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  • August 27, 2015

ME: Maine to use National Guard to help break heroin supply

pressherald.com

Republican Gov. Paul LePage’s public safety commissioner said the state will use the Maine State Police intelligence center and additional resources from the National Guard to combat the drug trafficking trade in Maine.

CA: California tobacco tax increase is under discussion again

latimes.com

Supporters say a proposal to raise the tobacco tax by $2 per pack of cigarettes has a better chance of passing during a special session on health care because the money could be used to cover the cost of care for low-income residents. It’s one of several anti-smoking bills up for consideration during the special session.

KS: Kansas judge says secretary of state exceeded election authority

kansas.com

A state court judge has denied a move by Republican Secretary of State Kris Kobach to quash a lawsuit challenging Kansas’ two-tier voter registration system and said Kobach has exceeded his authority with the way he runs elections. The suit alleges voters have been frozen out of elections because they registered using federal registration forms and didn’t provide proof-of-citizenship documents required by Kansas law.

MO: Missouri lawmakers oppose St. Louis stadium plan

foxsports.com 

Missouri's budget leaders said they oppose spending taxpayer money on a new St. Louis football stadium, casting doubt on whether supporters can cobble together enough money to pay for the estimated $998 million stadium before an approaching NFL vote on whether to relocate the Rams to the Los Angeles area.

NE: Fate of Nebraska's death penalty likely to rest with voters

ap.org

An organization campaigning to reinstate Nebraska's death penalty said it has collected enough signatures to suspend a repeal of the law before it goes into effect on Sunday, and to place the issue before voters in 2016. The group needed roughly 57,000 valid signatures from registered voters to force a statewide referendum, and double that number to immediately halt the repeal, which was approved by the legislature in May.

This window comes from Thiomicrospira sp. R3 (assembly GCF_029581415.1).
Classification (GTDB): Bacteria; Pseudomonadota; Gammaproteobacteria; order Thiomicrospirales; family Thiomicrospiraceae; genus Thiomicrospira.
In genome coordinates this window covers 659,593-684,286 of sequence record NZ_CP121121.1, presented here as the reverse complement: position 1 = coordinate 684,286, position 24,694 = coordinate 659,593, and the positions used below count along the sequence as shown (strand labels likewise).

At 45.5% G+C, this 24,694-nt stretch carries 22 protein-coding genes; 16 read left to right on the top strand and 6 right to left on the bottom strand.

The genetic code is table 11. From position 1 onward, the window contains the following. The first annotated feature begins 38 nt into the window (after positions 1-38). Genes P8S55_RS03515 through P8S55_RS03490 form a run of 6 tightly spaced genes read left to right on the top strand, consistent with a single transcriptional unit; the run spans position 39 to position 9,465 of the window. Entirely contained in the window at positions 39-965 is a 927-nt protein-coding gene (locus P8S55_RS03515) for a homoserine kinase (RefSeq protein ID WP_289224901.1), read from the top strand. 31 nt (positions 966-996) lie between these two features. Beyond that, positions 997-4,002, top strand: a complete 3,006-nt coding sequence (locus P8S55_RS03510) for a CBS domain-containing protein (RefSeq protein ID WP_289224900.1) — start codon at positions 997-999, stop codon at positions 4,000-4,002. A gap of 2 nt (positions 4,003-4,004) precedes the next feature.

NY: Dedicated New York State Police unit to tackle campus sex assault

reuters.com

New York is launching a special police unit to help crack down on sexual assault on college campuses. A law signed by Democratic Gov. Andrew Cuomo last month allocates $4.5 million for what officials have said is a first-in-the-nation police unit that will train college officials and local police.

AZ:  Arizona Medicaid expansion was constitutional, judge rules

azcentral.com

The Arizona Legislature needed only a simple-majority vote to expand the state’s Medicaid program in 2013, a Superior Court judge ruled.

IA: Iowa starts testing mobile driver's license

desmoinesregister.com

Iowa Department of Transportation employees have started testing a mobile app that displays a person’s driver’s license on a smartphone. The pilot program also is testing the efficiency of updating some records through the app, such as making changes to addresses, organ donor status and license restrictions.

WV: West Virginia lawmakers consider establishing state inspector general

wvgazettemail.com

West Virginia lawmakers are looking at setting up an independent state inspector general’s office that would investigate government waste, fraud and corruption. Thirteen states and the District of Columbia have a state inspector general post.

NV: Millions in the red, a Nevada health exchange says it cannot continue

reviewjournal.com

Nevada's health insurance exchange is losing its only locally based carrier. Nevada Health CO-OP, a nonprofit insurer created by the Affordable Care Act and federally funded to offer health coverage through the Nevada Health Link marketplace, said it cannot make enough money to stay in business after Jan. 1.

MA: Paperwork backup delays new foster homes in Massachusetts

wgbhnews.org

A paperwork bottleneck at the Massachusetts Department of Children and Families is causing a significant delay in getting the necessary waivers to bring new foster homes online, according to several workers at the outside agencies that arrange for intensive foster care. It’s partially because the department was hit hard by new retirement packages.

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